Vedism

(redirected from Vedic religion)
Also found in: Thesaurus, Encyclopedia, Wikipedia.

Vedaism, Vedism

1. the teachings of the Vedas, the four most sacred writings of Hinduism.
2. an adherence to these teachings; orthodox Hinduism. — Vedaic, Vedic, adj.
See also: Hinduism
ThesaurusAntonymsRelated WordsSynonymsLegend:
Noun1.Vedism - the form of Hinduism that revolves primarily around the mythic version and ritual ideologies in the Vedas
Hindooism, Hinduism - a body of religious and philosophical beliefs and cultural practices native to India and based on a caste system; it is characterized by a belief in reincarnation, by a belief in a supreme being of many forms and natures, by the view that opposing theories are aspects of one eternal truth, and by a desire for liberation from earthly evils
Translations
védisme
References in periodicals archive ?
According to Dayanand Sarswati, founder of Arya Samaj "For ten years he (Adi Shankaracharya) toured all over the country, refuted Jainism and advocated the Vedic religion.
From Herodotus' description we get the impression that a cult of various gods, not unlike the Vedic religion, was current.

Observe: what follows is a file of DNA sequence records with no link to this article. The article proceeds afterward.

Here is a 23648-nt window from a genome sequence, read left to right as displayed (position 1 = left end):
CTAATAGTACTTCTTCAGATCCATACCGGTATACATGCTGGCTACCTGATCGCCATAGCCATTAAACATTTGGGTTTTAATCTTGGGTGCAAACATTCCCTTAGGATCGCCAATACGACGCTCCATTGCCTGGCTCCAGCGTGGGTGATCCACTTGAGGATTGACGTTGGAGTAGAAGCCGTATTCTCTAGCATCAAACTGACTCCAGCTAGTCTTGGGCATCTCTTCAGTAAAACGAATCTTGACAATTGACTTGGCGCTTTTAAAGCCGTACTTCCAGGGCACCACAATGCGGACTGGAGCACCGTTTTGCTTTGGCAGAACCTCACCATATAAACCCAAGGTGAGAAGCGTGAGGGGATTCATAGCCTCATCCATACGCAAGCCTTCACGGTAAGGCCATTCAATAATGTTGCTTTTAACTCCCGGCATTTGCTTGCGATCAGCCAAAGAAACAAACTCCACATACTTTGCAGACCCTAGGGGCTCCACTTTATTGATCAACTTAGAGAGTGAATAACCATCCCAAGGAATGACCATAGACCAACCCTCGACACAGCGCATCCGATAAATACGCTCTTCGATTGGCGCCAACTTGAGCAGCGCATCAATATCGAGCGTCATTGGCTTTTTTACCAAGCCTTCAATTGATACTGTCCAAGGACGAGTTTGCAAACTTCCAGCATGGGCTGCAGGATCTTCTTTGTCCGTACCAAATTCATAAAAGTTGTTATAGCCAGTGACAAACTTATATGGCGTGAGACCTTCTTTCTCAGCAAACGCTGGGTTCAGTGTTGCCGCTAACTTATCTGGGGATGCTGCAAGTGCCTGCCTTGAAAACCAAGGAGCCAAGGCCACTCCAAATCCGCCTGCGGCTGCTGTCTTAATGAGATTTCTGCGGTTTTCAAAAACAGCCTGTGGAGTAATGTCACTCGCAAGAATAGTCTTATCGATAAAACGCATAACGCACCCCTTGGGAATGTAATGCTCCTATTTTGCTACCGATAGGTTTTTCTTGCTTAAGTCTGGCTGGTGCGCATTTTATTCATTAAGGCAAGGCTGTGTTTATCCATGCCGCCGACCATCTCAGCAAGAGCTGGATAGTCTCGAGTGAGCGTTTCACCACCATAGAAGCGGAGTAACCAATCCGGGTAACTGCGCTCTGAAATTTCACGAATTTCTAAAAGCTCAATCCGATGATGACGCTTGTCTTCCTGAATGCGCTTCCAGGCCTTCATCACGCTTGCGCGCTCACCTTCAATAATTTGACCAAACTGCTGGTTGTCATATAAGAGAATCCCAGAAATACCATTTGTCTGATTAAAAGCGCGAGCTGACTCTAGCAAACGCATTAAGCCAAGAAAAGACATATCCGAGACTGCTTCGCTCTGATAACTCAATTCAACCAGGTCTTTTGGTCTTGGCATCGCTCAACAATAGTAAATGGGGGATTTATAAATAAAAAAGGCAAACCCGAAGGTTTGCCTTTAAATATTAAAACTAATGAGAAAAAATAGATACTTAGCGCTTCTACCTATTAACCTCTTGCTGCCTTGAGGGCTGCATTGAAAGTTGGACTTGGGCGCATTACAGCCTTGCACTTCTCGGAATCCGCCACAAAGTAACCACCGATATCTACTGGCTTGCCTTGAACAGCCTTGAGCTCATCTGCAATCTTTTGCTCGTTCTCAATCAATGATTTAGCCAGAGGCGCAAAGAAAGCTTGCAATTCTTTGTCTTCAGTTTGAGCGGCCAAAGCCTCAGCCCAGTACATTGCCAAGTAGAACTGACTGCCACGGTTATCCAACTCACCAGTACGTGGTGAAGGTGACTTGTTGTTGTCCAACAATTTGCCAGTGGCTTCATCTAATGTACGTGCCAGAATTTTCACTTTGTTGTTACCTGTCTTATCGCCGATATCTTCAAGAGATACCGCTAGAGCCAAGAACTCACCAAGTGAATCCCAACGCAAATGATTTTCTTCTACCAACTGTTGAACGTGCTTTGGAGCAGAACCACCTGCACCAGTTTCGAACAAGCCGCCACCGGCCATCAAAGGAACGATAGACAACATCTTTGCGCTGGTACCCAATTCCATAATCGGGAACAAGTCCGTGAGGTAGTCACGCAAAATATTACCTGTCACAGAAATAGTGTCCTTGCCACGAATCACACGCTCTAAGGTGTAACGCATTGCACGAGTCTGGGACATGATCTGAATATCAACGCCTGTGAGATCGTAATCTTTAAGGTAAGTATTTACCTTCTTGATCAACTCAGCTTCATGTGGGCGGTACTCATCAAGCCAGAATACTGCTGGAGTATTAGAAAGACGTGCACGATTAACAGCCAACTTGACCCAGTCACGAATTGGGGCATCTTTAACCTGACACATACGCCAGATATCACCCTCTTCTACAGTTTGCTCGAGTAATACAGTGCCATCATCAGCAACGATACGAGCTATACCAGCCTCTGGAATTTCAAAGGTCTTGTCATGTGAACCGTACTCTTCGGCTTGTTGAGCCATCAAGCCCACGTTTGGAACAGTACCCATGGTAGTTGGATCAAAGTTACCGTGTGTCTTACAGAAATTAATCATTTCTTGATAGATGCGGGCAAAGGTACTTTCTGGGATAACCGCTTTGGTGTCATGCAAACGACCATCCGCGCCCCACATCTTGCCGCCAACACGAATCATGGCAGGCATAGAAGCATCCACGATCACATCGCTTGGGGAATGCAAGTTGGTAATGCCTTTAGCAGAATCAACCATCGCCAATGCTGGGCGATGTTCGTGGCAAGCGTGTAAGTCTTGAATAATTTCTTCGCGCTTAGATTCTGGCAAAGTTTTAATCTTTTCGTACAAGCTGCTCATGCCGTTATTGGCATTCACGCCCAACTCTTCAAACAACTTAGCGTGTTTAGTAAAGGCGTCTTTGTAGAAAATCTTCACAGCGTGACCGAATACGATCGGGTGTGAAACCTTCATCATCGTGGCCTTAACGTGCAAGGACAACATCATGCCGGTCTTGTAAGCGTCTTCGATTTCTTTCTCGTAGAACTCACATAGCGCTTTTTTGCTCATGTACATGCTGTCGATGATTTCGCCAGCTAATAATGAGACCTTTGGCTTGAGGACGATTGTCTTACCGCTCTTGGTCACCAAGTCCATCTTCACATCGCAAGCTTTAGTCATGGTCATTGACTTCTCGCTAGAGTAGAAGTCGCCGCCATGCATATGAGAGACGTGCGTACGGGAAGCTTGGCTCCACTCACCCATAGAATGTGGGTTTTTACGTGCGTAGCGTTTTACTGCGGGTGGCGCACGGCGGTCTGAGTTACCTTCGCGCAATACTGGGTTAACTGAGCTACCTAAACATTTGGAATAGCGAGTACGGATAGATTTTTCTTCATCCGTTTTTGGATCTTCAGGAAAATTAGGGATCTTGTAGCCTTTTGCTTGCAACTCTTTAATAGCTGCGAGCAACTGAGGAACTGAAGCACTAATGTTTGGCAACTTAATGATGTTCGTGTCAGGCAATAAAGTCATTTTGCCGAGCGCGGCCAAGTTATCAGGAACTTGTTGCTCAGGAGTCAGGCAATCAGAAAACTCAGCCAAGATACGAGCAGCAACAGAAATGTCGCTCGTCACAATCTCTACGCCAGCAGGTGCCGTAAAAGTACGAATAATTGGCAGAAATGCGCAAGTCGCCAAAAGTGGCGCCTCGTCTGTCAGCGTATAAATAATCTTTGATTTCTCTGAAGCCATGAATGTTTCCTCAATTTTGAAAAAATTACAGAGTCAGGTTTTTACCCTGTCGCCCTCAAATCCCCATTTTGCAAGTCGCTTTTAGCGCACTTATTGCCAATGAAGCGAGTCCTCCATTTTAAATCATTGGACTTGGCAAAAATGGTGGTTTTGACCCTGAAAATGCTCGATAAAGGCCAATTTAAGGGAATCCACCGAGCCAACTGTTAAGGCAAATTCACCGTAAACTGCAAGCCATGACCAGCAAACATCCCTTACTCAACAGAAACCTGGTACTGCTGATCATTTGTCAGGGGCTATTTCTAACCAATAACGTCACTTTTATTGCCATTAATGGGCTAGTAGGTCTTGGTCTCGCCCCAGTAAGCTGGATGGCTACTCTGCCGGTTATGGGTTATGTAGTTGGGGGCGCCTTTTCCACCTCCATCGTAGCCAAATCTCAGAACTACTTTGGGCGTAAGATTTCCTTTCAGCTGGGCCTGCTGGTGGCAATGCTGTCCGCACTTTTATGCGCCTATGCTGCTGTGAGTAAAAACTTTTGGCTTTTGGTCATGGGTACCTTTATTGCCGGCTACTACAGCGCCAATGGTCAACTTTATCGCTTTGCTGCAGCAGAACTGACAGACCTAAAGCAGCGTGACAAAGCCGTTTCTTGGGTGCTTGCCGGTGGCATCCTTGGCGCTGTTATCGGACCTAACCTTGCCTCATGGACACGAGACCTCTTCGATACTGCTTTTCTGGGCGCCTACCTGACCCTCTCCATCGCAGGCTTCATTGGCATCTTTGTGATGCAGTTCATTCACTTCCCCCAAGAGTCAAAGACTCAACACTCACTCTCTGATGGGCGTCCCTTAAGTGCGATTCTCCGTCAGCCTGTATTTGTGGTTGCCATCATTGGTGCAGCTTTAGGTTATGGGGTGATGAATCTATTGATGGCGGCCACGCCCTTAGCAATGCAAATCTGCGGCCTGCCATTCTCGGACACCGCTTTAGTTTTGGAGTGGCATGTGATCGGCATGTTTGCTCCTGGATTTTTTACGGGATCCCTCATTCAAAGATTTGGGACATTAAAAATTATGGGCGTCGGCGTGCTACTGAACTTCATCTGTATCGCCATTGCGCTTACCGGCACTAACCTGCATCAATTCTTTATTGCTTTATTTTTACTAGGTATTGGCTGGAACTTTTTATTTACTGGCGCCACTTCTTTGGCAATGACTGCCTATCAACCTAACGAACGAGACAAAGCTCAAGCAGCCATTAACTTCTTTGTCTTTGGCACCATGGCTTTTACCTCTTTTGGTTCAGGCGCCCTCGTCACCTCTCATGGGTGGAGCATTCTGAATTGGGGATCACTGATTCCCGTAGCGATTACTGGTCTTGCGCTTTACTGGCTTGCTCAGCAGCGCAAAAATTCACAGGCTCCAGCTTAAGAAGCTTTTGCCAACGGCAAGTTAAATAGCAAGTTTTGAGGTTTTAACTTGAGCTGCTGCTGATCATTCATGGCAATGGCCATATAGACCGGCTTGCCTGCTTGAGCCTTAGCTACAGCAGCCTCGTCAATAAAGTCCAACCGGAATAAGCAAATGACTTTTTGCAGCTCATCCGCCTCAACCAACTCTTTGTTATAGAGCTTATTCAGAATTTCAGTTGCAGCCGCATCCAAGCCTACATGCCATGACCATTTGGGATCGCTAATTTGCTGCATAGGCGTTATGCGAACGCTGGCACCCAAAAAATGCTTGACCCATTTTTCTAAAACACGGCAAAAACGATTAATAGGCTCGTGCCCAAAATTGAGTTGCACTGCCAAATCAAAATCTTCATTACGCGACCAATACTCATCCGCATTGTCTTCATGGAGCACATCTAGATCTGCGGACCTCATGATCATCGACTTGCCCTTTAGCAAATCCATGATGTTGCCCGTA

One of the world's oldest religions, Hinduism - better known as the Vedic religion - accommodates a variety of beliefs that make up the major religious tradition of the Indian subcontinent.
One of the most important corpus of texts in the orthodox Indian tradition are the Vedas, and of particular importance is the Rgveda, a text that is foundational for modern Hinduism and the Vedic religion.
He inherited his interest for poetry and religion from his mother, Asha Singh and has subsequently studied scriptures of the Vedic Religion, Islam and Christianity under the guidance of his Guru.
The Vedic religion was already hammered by the Buddha, and the post-Buddhist Brahmanic religion, struggling for its survival throughout the Islamic rule, could envisage its inevitable fall, as they were aware of the necessary rise and fall of all religious systems.
Paralleling probable social dynamics, his historical reading of Vedic religion speaks of conflict with, and later ever increasing assimilation of Tantra; the Rgveda is non-Tantrik, while the Atharvaveda is thoroughly Tantrik.